Bengaluru would be the final stop in our travels with Gonzaga. We would all fly from there to our next destinations: Gonzaga to Mumbai where he’d have one final visit with the best guy in Mumbai before heading home to Spain, and the two of us to Delhi where we’d meet our friend VV for the afternoon before heading north to Dharamshala.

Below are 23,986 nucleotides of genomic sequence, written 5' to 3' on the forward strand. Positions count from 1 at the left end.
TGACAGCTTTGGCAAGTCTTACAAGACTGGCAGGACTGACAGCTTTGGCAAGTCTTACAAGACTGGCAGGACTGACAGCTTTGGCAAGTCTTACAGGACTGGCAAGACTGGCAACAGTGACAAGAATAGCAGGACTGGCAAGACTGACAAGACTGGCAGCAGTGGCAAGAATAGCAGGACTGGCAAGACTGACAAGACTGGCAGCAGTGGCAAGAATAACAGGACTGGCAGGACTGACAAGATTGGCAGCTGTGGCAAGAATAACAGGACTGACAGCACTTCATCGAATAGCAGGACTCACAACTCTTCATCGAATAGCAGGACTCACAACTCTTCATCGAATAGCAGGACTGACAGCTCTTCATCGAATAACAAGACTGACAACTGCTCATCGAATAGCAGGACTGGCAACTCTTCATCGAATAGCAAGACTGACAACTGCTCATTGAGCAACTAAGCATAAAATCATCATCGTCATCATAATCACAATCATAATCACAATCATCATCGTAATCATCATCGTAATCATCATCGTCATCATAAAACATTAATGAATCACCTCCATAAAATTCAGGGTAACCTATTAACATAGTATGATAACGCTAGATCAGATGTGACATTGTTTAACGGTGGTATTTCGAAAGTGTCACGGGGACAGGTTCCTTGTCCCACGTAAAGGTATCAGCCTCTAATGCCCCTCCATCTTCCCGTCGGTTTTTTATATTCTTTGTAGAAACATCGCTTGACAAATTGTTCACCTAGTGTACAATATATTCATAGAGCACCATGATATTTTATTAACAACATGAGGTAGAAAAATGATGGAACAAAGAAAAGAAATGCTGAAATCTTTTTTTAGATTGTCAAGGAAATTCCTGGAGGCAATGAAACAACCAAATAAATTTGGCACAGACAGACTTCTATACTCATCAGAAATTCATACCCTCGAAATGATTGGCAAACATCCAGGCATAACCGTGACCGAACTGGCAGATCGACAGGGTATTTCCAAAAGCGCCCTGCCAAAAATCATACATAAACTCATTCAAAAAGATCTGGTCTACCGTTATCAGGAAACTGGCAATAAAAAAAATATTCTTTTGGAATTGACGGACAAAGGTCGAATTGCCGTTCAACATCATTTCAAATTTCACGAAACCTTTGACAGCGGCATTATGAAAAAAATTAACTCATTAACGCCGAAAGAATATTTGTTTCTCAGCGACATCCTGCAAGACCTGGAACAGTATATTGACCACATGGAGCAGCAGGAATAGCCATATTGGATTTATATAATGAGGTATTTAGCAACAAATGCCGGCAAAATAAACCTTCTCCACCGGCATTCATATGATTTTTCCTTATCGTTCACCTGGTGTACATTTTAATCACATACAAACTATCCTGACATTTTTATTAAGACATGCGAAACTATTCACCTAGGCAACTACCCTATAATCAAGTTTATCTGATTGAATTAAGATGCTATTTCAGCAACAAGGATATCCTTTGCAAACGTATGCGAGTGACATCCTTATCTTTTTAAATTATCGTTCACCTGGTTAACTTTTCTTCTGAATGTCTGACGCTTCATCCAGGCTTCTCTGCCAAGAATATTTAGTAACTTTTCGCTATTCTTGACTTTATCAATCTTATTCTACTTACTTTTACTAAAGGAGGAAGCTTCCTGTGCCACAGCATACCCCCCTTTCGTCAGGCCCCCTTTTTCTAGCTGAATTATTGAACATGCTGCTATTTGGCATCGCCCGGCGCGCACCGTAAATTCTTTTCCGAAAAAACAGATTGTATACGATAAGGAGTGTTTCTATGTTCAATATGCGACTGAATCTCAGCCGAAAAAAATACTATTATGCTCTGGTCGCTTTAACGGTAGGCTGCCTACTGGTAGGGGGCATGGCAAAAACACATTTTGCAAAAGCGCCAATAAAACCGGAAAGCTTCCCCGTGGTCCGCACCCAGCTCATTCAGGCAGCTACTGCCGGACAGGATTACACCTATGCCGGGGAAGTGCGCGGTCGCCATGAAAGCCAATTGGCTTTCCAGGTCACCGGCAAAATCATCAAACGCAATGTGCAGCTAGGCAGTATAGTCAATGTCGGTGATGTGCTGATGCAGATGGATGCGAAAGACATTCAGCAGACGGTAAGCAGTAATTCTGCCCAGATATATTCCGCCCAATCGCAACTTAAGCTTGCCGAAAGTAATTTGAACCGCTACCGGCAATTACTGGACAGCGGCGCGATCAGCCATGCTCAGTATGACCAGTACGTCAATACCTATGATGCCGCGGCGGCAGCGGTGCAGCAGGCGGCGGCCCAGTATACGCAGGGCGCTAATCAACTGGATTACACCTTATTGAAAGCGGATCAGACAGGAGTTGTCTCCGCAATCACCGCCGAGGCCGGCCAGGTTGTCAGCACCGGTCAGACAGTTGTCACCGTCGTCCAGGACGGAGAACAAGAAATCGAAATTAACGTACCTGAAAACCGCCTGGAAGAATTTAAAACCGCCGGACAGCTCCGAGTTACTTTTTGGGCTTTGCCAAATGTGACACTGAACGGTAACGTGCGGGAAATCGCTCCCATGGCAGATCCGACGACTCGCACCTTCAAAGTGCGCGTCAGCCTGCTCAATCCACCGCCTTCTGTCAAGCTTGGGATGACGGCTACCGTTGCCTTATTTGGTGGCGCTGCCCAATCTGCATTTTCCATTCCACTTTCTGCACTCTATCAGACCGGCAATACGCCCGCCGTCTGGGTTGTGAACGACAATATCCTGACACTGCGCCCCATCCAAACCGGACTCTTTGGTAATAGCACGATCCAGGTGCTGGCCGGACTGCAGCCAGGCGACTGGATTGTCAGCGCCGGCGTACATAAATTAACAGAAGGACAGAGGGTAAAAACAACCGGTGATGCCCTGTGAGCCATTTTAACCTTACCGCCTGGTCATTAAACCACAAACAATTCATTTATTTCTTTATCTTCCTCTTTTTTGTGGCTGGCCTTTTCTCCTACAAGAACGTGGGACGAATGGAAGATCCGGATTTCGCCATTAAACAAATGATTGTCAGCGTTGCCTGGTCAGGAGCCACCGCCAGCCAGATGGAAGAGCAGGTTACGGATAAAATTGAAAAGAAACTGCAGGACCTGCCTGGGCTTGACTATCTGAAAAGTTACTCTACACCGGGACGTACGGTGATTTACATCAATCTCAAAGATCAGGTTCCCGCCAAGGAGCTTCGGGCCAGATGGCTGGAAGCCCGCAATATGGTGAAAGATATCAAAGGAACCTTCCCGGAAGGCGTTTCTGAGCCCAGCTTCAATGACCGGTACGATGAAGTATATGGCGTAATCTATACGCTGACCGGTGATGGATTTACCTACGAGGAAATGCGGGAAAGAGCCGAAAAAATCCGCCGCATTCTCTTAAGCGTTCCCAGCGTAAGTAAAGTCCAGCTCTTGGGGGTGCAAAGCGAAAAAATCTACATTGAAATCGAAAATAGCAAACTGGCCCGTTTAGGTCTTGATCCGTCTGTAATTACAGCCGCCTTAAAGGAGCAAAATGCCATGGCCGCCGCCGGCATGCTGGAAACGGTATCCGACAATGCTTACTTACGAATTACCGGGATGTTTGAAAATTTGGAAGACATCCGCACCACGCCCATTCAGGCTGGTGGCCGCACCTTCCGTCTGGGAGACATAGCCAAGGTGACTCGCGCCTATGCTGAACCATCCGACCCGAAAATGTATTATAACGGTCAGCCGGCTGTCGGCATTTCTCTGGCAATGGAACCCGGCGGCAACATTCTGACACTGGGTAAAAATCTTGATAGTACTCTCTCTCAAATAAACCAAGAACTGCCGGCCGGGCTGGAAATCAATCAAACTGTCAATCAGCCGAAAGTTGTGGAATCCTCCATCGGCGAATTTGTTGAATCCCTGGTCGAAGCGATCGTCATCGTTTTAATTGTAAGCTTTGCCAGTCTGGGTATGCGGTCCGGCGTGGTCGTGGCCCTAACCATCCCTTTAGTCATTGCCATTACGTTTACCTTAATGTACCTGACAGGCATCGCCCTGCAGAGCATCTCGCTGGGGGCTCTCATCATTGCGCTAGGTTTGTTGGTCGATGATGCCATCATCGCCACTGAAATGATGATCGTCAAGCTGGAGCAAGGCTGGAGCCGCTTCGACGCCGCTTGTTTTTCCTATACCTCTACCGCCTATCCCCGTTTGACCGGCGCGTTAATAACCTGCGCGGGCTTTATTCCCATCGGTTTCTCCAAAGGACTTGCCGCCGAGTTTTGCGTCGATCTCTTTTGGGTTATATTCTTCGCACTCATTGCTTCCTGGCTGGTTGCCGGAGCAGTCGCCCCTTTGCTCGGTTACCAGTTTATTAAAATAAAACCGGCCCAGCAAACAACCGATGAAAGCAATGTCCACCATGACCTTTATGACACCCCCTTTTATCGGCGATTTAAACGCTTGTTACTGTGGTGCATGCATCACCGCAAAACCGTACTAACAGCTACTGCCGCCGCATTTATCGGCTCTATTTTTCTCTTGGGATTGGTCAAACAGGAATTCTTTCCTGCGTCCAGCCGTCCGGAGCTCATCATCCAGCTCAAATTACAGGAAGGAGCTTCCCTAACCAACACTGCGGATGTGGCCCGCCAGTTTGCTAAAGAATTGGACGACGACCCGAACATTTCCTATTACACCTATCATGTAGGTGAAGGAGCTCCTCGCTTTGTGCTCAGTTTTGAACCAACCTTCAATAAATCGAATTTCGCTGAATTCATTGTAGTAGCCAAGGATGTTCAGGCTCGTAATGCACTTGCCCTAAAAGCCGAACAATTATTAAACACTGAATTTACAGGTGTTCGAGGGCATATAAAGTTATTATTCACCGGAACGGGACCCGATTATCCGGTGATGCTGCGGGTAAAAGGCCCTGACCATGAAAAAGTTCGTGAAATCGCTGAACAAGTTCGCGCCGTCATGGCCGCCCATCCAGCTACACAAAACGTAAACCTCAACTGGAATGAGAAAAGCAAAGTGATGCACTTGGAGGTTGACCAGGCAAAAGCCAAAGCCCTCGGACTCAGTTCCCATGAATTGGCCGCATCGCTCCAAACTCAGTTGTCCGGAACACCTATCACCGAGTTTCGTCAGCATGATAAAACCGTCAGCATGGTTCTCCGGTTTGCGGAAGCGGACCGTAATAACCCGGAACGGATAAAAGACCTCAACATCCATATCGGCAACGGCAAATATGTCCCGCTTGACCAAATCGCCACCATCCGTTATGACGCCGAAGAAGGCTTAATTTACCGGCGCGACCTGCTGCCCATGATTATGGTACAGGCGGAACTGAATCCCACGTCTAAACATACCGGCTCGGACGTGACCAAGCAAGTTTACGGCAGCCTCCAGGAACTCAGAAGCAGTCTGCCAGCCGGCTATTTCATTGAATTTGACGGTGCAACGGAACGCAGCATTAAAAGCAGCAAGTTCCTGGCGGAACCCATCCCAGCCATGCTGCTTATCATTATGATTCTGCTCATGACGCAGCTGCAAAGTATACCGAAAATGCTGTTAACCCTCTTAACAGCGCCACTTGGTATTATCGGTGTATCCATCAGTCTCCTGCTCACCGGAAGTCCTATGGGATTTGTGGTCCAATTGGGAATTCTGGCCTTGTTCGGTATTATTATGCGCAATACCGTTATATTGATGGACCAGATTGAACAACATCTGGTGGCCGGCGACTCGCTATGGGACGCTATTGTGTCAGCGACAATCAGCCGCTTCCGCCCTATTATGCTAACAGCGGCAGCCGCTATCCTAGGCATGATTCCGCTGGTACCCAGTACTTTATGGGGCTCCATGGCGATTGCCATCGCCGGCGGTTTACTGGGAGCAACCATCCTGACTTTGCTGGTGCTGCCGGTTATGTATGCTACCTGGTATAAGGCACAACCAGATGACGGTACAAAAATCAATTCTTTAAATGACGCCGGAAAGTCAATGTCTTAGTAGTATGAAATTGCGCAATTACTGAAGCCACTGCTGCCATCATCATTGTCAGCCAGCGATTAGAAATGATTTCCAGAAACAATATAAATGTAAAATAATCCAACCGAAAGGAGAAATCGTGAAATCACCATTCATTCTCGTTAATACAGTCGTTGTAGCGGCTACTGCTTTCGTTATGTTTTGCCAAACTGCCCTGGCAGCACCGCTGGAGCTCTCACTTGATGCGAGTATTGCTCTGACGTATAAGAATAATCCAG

This visit to Bengaluru would be different than the previous one, not only because we’d be there for more than 10 minutes, but also because we’d be couch surfing. We’ve both done our fair share of surfing and we’ve also really enjoyed hosting surfers in our home in Portland. Our favorite part of couch surfing is meeting locals and joining them in their daily life in most any capacity. We were excited to meet our hosts, Rovan and Rajad, and see Bengaluru through the eyes of people who live there.Rajad and Rovan turned out to be pretty much the best couch surfing hosts we could have hoped for. They were welcoming, inclusive and generous, have a great apartment and a cute cat, love good food and coffee, and on our first morning they served us homemade French toast with real New England maple syrup. Austin could hardly believe it. We enjoyed a relaxed time in Bengaluru visiting the National Gallery of Modern Art, a giant city park, a brimming multi-level used book shop and enjoying delicious meals with our hosts.On the morning of Gonzaga’s departure we all walked together to the bus stand in disbelief that our month of traveling together was already ending. We bid our farewells, Gonzaga stepped onto the bus and Austin cried as it drove away. Our time together went too fast. We were also sad that Gonzaga had to leave before he could meet some of the lovely people R & R surround themselves with.Our hosts introduced us to a group of their friends, a warm and fun mix of people who left us wishing we could be a part of their weekly Sunday brunch gathering. On our final evening in Bengaluru we joined them all for a delicious dinner of Mexican food, the cuisine we’ve most been missing since being on the road. Maple syrup and Mexican food? What kind of amazing place was this? Being around such a great group of friends made us long for our own friends and sense of community that we left in Portland. We really enjoyed our conversations with Rovan, who seemed happy to talk with us about India and its various cultures. Since Rajad and Rovan come from different parts of the country, English is their only common language, a perfect example of India’s cultural diversity. We appreciated the ease we felt talking with Rovan, sharing ideas, and asking questions.We left the home of R & R early on our last day in Bangalore and made our way to the airport. A quick plane ride replaced what could have otherwise been days of overland travel. And how lucky we were that we left the company of new friends, hopped on a plane and were greeted at the other end by another dear friend.We spent the afternoon in Delhi with our friend Vaibhav (or VV as we like to call him), whom we first met at our Vipassana course. VV treated us to lunch at a fancy restaurant specializing in thali. Our shiny platters were crowded with small bowls, pickles, desserts, rice and various types of flatbread to sop up all the goodness. The waiters cycled through regularly to top up our bowls with curries and we stuffed ourselves. We passed the afternoon talking with VV. We were so grateful that he was willing to accompany us all the way to the bus stand, for this required traveling by sea. The Delhi metro had been transformed into a sea of humans and we were not prepared to navigate those waters alone. We found ourselves squeezed into impossible spaces that made our bus ride to Pushkar seem roomy. While having the life squeezed out of us by the teeming crowd that somehow seemed to move and sway as though it were one giant organism, we inadvertently had our iPad squeezed out of our possession as well. We have chosen to view this as a liberation from the burden of an unnecessary item, or an in kind donation to humanity. We parted ways with VV as we climbed onto our northbound bus. We were heading back to McLeodganj and the cold comfort of the Himalayan foothills.